Stephen estimates that a “mountain-sized black hole” would leak the X-ray and gamma ray equivalent of about 10 million megawatts. Whoa, there, Nellie! Yep, more than enough to power the entire Earth. And we would all enjoy this non-Earth polluting energy until the harness system failed and our orbiting power plant soon sucked its way straight to the Earth’s core.

I mean, just how would you lasso the thing, nudge it into orbit and keep it there? There is no surface to a black hole so a cosmic lasso is out. We could go fishing with a larger, higher gravity producing object as bait to attract it’s attention and lure it back to Earth’s orbit. But this all sounds so complicated. Stephen’s suggestion is for us to just stay home and have a mini-black hole DIY project. Yes, he suggests we just build one. The gringa thinks, “What WILL these crazy scientists think of NEXT?!”




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Read With The Gringa “Shasta Among The Tombs”

We are moving on with Chapter 6 of “The Horse and His Boy”, book 3 of “The Chronicles of Narnia” by C.S. Lewis. Was that Aslan that Shasta saw or just some ol’ stray cat?



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How Bad Is 82%?

Did the gringa’s dear readers hear the news? The Earth’s report card has arrived and, well, it doesn’t seem to be all that bad. It’s a “B”, after all, 82%. That’s the grade the University of Washington’s Virtual Planetary Laboratory gave our lovely planet. What, exactly, does that mean?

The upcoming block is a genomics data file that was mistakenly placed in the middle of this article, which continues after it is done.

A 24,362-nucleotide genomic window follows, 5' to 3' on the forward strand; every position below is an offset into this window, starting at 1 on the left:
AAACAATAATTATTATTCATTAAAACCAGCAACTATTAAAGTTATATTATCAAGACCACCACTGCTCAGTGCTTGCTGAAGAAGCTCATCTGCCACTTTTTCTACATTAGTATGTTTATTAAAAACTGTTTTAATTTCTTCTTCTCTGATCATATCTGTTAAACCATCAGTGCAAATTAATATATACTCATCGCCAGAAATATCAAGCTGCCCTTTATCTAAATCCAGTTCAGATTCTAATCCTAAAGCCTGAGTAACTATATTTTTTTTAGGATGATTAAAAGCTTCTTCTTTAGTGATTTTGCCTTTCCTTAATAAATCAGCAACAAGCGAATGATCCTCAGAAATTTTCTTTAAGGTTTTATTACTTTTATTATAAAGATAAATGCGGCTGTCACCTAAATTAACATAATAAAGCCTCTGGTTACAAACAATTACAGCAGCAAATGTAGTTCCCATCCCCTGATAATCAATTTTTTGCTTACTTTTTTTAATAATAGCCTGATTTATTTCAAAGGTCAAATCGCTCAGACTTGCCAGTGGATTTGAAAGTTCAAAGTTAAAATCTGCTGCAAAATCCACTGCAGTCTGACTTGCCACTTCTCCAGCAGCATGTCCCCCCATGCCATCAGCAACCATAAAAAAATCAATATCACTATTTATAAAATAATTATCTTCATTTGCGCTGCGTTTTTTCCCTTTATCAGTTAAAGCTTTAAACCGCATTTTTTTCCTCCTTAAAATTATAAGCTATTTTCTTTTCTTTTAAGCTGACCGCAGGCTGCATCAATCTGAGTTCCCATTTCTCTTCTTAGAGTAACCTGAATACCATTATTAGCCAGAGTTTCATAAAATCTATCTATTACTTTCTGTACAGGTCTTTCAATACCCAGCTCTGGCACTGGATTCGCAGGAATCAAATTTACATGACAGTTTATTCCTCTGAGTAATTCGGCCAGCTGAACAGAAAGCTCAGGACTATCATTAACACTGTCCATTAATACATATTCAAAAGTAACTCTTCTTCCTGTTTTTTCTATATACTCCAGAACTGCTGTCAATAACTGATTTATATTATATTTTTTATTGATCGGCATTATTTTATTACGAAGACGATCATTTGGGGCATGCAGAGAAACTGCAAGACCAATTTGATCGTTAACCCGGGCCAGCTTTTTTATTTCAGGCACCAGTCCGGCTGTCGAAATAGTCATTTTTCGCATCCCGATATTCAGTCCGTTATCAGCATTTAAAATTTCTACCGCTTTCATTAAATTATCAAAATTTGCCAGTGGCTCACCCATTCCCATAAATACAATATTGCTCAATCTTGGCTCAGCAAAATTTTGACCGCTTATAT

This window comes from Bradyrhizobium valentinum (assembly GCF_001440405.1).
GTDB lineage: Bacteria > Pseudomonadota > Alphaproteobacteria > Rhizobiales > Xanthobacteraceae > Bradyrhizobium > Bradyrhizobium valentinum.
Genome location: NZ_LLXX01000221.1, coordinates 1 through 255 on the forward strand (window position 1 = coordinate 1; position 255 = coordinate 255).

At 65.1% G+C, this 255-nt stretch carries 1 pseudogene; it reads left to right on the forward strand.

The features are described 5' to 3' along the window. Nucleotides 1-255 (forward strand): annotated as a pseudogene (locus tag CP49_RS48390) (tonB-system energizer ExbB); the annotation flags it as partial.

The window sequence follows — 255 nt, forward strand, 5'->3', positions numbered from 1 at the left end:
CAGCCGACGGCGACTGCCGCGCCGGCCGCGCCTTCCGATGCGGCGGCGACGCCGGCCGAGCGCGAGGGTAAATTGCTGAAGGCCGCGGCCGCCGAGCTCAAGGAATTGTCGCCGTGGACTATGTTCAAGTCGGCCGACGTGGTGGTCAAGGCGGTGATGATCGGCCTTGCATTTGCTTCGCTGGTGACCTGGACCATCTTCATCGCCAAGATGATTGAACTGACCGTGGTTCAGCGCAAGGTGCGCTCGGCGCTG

By using what the laboratory calls the “habitability index”, our planet was graded on the likelihood of supporting life. It rated an 82%. The same guidelines used to determine the habitability of life on other exoplanets throughout the vast cosmos was applied to Earth and she got a “B”. Among these guidelines are factors like: atmospheric pressure, terrain, existence of water, etc.

The funny thing is that if we didn’t live here already, and sent out a probe to conduct an analysis of our planet according to this habitability index, we wouldn’t think the planet was inhabited or capable of sustaining life if we wanted to pay it a visit with boots on the ground. We would think it was too hot to support life. What? Yes. Our scientists would think it too close to our host star, the Sun. The gringa says, “That’s crazy!” I then have to wonder how many other planets out there in space have been deemed “uninhabitable” but, in actuality, could very well support life and possible may be doing just that?!